To persist or not to persist

December 21, 2016

Anyone who has used an app which requires registration knows how frustrating it is for the user to enter their login credentials more than once. While it might sometimes be necessary for security purposes, we should strive to keep this nuisance to a safe minimum. Preferably, we would like the user to log into our app just once, and then quickly forget about this utter waste of time by allowing them to freely enjoy the app’s cool features. But what if the user closes the application, or simply reboots their phone? We definitely don’t want them to go through the horrors of login again!

This is where a persistent navigation state comes in handy. In this article, we will show a simple way to store a React Native app’s navigation state and bring back the user to the last page they visited, as well as present potential problems with such a setup.

Basic setup

Imagine we have a React Native application composed of several screens (let’s call the initial one a LoginScreen). How can we save the information about which screen was visited last? A natural solution for many React users would be to store the navigation stack in a state container such as Redux.

I will not go into much detail on this one, because of multiple online tutorials which have been dedicated to coupling Redux with either Navigator or NavigationExperimental modules from React Native.

If you follow any of these tutorials, you’ll probably wind up with a “navigation reducer”, whose initial state will be similar to this one:

export const INITIAL_STATE = {
index: 0,
key: 'root',
routes: [{ key: 'LoginScreen' }],

When transitioning to other parts of the app, the new screen routes will either be pushed on top of the stack, or replace the current route.

Persisting navigation state

With a neat tool such as redux-persist, you can have the whole app state (or just selected reducers if you prefer) automatically saved into the AsyncStorage of the device on each update, by adding but a few lines of code.

import { persistStore, autoRehydrate } from 'redux-persist'
const store = createStore(reducer, undefined, autoRehydrate())

By using persistStore(store), we make sure that the Redux representation of the navigation state of our app will be saved after each transition. The autoRehydrate() enhancer forces the app to “rehydrate” (a.k.a. reload) the persisted app state on startup. Combining these two results in showing the user the very same screen where they left the app, even if it was closed in the meantime.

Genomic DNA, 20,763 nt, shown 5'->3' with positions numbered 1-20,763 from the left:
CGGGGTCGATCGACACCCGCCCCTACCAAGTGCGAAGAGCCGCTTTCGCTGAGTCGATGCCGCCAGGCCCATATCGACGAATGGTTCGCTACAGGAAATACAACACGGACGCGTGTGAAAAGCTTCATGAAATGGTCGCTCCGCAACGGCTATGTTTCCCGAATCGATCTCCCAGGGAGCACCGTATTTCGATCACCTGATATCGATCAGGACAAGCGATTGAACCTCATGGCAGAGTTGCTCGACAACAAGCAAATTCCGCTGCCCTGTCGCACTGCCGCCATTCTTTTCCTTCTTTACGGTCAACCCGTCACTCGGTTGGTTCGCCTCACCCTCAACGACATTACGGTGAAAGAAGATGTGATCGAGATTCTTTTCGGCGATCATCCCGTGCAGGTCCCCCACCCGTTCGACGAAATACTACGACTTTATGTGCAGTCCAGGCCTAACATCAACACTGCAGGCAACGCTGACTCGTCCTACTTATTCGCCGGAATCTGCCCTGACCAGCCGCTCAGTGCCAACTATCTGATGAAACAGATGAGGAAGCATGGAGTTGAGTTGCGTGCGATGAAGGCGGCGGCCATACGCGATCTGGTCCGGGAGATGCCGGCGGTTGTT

When not to persist?

Persisting the application state provides a great user experience… but only as long as everything is working correctly. However, remember that in release mode the app is killed as soon as an error is encountered. This, in turn, means that once the app crashes on some screen, it will be “rehydrated” on the next launch with an erroneous state, and the error will occur again. This way, the user will be trapped in a crash loop forever, unless they make a complete reinstall of our application!

How you feel when the app starts crashing on launch.

This is one of the rare cases when it makes more sense to clean up everything and bring the user back to the login screen. Fortunately, React Native provides an easy way to trap errors globally. We just need to take the setGlobalHandler function from the ErrorUtils object and call it in your app’s main component.

A very simple error handler can look like this:

export default class Root extends React.Component {
componentWillMount() {
//Intercept react-native error handling
this.defaultHandler = ErrorUtils.getGlobalHandler()
async wrapGlobalHandler(error, isFatal) {
// If the error kills our app in Release mode, make sure we don't rehydrate
// with an invalid Redux state and cleanly go back to login page instead
if (isFatal && !__DEV__) AsyncStorage.clear()
//Once finished, make sure react-native also gets the error
if (this.defaultHandler) this.defaultHandler(error, isFatal)
// (...)

And voilà! If the app crashes in production mode, the whole app state will now be reset to the initial values on the next launch, bringing the user back to a (hopefully) safe place, such as the login screen.

Some things to keep in mind while designing your own error handler:

  1. Another error handling function might already have been installed in our app (this might be the case if we use a JS-friendly bug tracker, such as Bugsnag). The simplest way to make sure the errors are handled correctly is to call the original handler from within a wrapper function (see wrapGlobalHandler in the example above).
  2. We’re only going to clean the app state in release mode — in development it usually makes more sense for the programmers to stay on the crashing page and be able to easily reload it over and over again until the problem is fixed.
  3. In this example, we just clear the whole AsyncStorage for our application. This may or may not be the desired behaviour. Under certain conditions, you might prefer to remove only selected keys (for example, the ones responsible for navigation).

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Blog author: Marek Waligórski

Marek Waligórski

Software Developer

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